Tag Archives: solar variability

Approaching Solar Minimum is Real; Prepare for Cooling

“Today marks the 6th day in a row that the sun is blank and the 36th time this year – already more spotless days than all of 2016.   In what has turned out to be a historically weak solar cycle (#24), the sun continues to transition away from its solar maximum phase and towards the next solar minimum.” click here

Small TOA Energy-Flux Deviations Impact Global Temperatures

Christopher Hedemann, Thorsten Mauritsen, Johann Jungclaus, Jochem Marotzke. The subtle origins of surface-warming hiatuses. Nature Climate Change (2017) doi:10.1038/nclimate3274

“During the first decade of the twenty-first century, the Earth’s surface warmed more slowly than climate models simulated1. This surface-warming hiatus is attributed by some studies to model errors in external forcing2, 3, 4, while others point to heat rearrangements in the ocean5, 6, 7, 8, 9, 10 caused by internal variability, the timing of which cannot be predicted by the models1. However, observational analyses disagree about which ocean region is responsible11, 12, 13, 14, 15, 16. Here we show that the hiatus could also have been caused by internal variability in the top-of-atmosphere energy imbalance. Energy budgeting for the ocean surface layer over a 100-member historical ensemble reveals that hiatuses are caused by energy-flux deviations as small as 0.08Wm−2, which can originate at the top of the atmosphere, in the ocean, or both. Budgeting with existing observations cannot constrain the origin of the recent hiatus, because the uncertainty in observations dwarfs the small flux deviations that could cause a hiatus. The sensitivity of these flux deviations to the observational dataset and to energy budget choices helps explain why previous studies conflict, and suggests that the origin of the recent hiatus may never be identified.” click here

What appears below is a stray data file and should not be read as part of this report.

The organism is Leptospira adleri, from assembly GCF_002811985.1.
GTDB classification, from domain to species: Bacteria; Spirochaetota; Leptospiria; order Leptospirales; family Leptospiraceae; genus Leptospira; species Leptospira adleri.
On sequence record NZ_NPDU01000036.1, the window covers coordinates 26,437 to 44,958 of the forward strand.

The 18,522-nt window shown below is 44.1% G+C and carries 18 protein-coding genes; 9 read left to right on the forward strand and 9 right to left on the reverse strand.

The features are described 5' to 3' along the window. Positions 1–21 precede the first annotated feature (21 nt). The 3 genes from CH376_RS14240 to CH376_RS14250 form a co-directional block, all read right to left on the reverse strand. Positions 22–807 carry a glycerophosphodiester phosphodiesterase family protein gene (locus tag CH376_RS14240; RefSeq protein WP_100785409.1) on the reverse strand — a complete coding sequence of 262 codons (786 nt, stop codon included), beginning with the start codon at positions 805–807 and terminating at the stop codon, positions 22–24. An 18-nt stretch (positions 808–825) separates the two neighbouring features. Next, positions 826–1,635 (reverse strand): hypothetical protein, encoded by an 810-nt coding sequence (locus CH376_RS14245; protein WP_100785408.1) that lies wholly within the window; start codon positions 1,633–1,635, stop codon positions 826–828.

Anthropogenic Global Warming Paradigm; Data Adjusted to Fit the Model

“In late 2015, Soon, Connolly, and Connolly (hereafter SCC15) published a  comprehensive (101 pages) analysis of how the modern anthropogenic global warming (AGW) paradigm has been constructed.  The paper, published in  Earth Science Reviews, is entitled Re-evaluating the role of solar variability on Northern Hemisphere temperature trends since the 19th century.” click here

Solar Minimum = Increase in Cosmic Rays Reaching the Earth

“One of the consequences of extended periods of low solar activity is that it can result in an increase in cosmic rays that can penetrate into the Earth’s upper atmosphere. Galactic cosmic rays are high-energy particles originating from space that impact the Earth’s atmosphere. Most of the incoming cosmic ray particles are protons and they actually arrive as individual particles – not in the form of a ray as the term “ray” would suggest. Usually, cosmic rays are held at bay by the sun’s magnetic field, which envelops and protects all the planets in the solar system. But the sun’s magnetic shield is weakening as the current solar cycle heads towards the next solar minimum and this allows more cosmic rays to reach the Earth’s atmosphere.” click here

Solar Variability Affects the Earth’s Climate

“The IPCC bases its conclusion that man has caused most of the warming in the late 20thcentury solely on two assumptions. The first is that the only natural causes of warming or cooling are TSI (total solar irradiance) and volcanism. Further, they assume the variability of TSI is very small and the climatic effect on the Earth is instantaneous and evenly distributed. We can see from the references……that this assumption is weak. The second assumption is that the warming from 1951 to 2010 is mostly due to man…… This assumption is also dubious….” click here